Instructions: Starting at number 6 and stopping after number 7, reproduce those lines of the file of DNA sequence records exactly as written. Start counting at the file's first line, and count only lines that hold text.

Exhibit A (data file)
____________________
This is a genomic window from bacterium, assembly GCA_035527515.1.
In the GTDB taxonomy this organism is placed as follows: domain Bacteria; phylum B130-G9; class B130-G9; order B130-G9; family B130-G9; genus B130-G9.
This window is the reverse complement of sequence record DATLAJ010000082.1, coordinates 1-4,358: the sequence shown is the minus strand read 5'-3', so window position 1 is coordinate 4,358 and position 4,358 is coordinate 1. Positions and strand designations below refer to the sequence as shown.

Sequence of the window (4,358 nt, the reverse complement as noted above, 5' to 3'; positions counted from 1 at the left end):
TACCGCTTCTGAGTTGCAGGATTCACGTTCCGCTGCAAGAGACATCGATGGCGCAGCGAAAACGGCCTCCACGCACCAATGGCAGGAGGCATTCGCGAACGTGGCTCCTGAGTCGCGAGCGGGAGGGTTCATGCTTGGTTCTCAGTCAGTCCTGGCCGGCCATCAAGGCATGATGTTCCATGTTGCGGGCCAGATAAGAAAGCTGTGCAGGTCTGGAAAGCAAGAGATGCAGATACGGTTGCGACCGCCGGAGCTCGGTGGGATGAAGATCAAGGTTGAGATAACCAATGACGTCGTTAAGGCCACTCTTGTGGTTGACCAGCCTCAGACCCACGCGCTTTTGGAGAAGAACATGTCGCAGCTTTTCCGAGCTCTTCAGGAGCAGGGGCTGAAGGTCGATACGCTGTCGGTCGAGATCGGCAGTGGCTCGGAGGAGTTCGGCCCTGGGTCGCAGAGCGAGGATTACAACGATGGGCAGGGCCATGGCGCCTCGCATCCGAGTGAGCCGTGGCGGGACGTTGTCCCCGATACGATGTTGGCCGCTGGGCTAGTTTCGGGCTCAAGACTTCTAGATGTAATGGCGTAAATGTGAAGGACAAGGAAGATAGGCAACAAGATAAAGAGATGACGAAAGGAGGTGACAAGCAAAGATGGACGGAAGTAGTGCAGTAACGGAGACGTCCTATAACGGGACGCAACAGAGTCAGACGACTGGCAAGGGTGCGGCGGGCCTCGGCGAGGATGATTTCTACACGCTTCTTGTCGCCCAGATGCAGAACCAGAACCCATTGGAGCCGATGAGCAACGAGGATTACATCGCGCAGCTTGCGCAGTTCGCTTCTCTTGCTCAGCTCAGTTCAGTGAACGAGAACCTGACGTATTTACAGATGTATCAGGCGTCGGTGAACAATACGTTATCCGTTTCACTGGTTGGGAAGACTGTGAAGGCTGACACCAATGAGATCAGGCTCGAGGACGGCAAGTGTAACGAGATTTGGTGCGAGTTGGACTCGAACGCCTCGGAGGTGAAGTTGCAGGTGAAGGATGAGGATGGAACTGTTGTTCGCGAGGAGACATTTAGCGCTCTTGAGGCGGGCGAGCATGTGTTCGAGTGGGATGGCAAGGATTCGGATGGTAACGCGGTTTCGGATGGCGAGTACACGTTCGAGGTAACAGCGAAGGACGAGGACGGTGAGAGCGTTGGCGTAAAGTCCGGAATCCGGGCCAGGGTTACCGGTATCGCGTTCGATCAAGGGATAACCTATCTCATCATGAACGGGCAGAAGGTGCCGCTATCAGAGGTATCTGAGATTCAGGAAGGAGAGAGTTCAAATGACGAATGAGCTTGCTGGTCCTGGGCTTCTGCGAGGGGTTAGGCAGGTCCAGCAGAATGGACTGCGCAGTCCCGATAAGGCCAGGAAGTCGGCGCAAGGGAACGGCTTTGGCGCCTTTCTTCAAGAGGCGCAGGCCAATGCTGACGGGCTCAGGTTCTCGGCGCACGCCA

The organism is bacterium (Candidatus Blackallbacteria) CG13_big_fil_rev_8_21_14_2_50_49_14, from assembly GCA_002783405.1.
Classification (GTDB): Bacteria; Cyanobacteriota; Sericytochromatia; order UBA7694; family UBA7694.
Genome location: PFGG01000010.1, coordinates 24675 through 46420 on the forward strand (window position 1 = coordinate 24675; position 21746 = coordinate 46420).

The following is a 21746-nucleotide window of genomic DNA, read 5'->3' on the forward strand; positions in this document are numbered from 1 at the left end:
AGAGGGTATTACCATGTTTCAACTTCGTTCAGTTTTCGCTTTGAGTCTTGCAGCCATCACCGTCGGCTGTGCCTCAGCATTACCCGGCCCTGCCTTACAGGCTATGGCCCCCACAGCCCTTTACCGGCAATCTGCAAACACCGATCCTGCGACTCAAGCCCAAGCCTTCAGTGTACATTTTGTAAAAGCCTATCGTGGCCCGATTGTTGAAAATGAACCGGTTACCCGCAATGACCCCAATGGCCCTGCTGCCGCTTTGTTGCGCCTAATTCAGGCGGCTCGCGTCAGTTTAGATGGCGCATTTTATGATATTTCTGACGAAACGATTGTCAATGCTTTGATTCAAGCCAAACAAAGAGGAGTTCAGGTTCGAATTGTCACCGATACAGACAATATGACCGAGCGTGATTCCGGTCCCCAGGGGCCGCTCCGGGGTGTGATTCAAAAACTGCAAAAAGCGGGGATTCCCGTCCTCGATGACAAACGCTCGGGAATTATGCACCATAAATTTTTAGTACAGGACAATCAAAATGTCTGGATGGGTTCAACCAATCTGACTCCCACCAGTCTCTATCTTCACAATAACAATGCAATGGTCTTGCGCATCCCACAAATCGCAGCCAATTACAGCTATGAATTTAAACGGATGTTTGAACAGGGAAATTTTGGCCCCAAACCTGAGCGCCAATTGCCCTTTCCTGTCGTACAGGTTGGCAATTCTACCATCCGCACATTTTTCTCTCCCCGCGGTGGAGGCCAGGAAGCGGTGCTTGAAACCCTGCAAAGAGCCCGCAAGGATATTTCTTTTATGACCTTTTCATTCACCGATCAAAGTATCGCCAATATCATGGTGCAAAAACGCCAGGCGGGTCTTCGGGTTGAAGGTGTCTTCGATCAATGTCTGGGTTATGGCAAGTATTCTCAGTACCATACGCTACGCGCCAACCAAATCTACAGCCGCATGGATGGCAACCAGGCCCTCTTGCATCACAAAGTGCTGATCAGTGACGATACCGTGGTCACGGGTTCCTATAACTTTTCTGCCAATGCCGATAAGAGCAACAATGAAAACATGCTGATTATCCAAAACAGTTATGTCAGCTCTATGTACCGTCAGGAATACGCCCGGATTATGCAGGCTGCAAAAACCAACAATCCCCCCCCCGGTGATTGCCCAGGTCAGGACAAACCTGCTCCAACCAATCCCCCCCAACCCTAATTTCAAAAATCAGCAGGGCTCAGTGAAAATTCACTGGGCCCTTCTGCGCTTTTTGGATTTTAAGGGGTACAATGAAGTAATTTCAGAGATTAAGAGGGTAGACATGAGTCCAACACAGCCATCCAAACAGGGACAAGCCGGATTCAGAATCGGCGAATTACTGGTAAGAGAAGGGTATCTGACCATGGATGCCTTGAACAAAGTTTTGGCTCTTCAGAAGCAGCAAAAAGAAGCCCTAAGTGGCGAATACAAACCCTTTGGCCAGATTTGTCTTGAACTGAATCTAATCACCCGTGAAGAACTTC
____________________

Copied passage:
The organism is bacterium (Candidatus Blackallbacteria) CG13_big_fil_rev_8_21_14_2_50_49_14, from assembly GCA_002783405.1.
Classification (GTDB): Bacteria; Cyanobacteriota; Sericytochromatia; order UBA7694; family UBA7694.